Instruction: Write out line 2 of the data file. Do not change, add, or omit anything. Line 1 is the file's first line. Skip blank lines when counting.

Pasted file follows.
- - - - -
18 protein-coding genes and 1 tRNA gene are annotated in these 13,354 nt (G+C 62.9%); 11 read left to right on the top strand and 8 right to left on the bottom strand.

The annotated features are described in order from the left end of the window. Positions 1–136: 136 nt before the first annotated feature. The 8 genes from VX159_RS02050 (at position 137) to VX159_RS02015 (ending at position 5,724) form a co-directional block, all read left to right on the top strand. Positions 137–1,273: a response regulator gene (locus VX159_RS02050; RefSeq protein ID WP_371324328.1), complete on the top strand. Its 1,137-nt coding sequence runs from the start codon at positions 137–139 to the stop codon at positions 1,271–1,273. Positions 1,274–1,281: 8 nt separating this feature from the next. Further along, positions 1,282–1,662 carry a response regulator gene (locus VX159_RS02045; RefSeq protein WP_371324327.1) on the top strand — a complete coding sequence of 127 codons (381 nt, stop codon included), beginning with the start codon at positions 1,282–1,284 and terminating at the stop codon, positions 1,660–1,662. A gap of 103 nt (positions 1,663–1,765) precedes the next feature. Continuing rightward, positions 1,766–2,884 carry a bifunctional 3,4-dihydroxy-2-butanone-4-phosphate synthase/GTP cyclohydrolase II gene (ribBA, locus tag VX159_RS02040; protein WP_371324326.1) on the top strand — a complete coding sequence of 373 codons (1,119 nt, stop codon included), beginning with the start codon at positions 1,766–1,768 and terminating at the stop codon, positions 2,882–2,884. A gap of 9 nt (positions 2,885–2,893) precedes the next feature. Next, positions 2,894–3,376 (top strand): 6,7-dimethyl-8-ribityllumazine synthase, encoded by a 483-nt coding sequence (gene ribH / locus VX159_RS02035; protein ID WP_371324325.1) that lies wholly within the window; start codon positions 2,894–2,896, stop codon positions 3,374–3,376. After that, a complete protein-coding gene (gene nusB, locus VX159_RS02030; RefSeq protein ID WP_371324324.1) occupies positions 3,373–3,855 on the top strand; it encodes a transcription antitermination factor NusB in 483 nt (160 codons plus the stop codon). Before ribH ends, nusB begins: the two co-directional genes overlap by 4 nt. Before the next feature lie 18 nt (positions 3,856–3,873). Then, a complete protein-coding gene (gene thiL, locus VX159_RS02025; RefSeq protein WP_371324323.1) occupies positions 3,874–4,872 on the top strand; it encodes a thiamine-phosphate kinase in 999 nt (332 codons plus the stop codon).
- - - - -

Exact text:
The annotated features are described in order from the left end of the window. Positions 1–136: 136 nt before the first annotated feature. The 8 genes from VX159_RS02050 (at position 137) to VX159_RS02015 (ending at position 5,724) form a co-directional block, all read left to right on the top strand. Positions 137–1,273: a response regulator gene (locus VX159_RS02050; RefSeq protein ID WP_371324328.1), complete on the top strand. Its 1,137-nt coding sequence runs from the start codon at positions 137–139 to the stop codon at positions 1,271–1,273. Positions 1,274–1,281: 8 nt separating this feature from the next. Further along, positions 1,282–1,662 carry a response regulator gene (locus VX159_RS02045; RefSeq protein WP_371324327.1) on the top strand — a complete coding sequence of 127 codons (381 nt, stop codon included), beginning with the start codon at positions 1,282–1,284 and terminating at the stop codon, positions 1,660–1,662. A gap of 103 nt (positions 1,663–1,765) precedes the next feature. Continuing rightward, positions 1,766–2,884 carry a bifunctional 3,4-dihydroxy-2-butanone-4-phosphate synthase/GTP cyclohydrolase II gene (ribBA, locus tag VX159_RS02040; protein WP_371324326.1) on the top strand — a complete coding sequence of 373 codons (1,119 nt, stop codon included), beginning with the start codon at positions 1,766–1,768 and terminating at the stop codon, positions 2,882–2,884. A gap of 9 nt (positions 2,885–2,893) precedes the next feature. Next, positions 2,894–3,376 (top strand): 6,7-dimethyl-8-ribityllumazine synthase, encoded by a 483-nt coding sequence (gene ribH / locus VX159_RS02035; protein ID WP_371324325.1) that lies wholly within the window; start codon positions 2,894–2,896, stop codon positions 3,374–3,376. After that, a complete protein-coding gene (gene nusB, locus VX159_RS02030; RefSeq protein ID WP_371324324.1) occupies positions 3,373–3,855 on the top strand; it encodes a transcription antitermination factor NusB in 483 nt (160 codons plus the stop codon). Before ribH ends, nusB begins: the two co-directional genes overlap by 4 nt. Before the next feature lie 18 nt (positions 3,856–3,873). Then, a complete protein-coding gene (gene thiL, locus VX159_RS02025; RefSeq protein WP_371324323.1) occupies positions 3,874–4,872 on the top strand; it encodes a thiamine-phosphate kinase in 999 nt (332 codons plus the stop codon).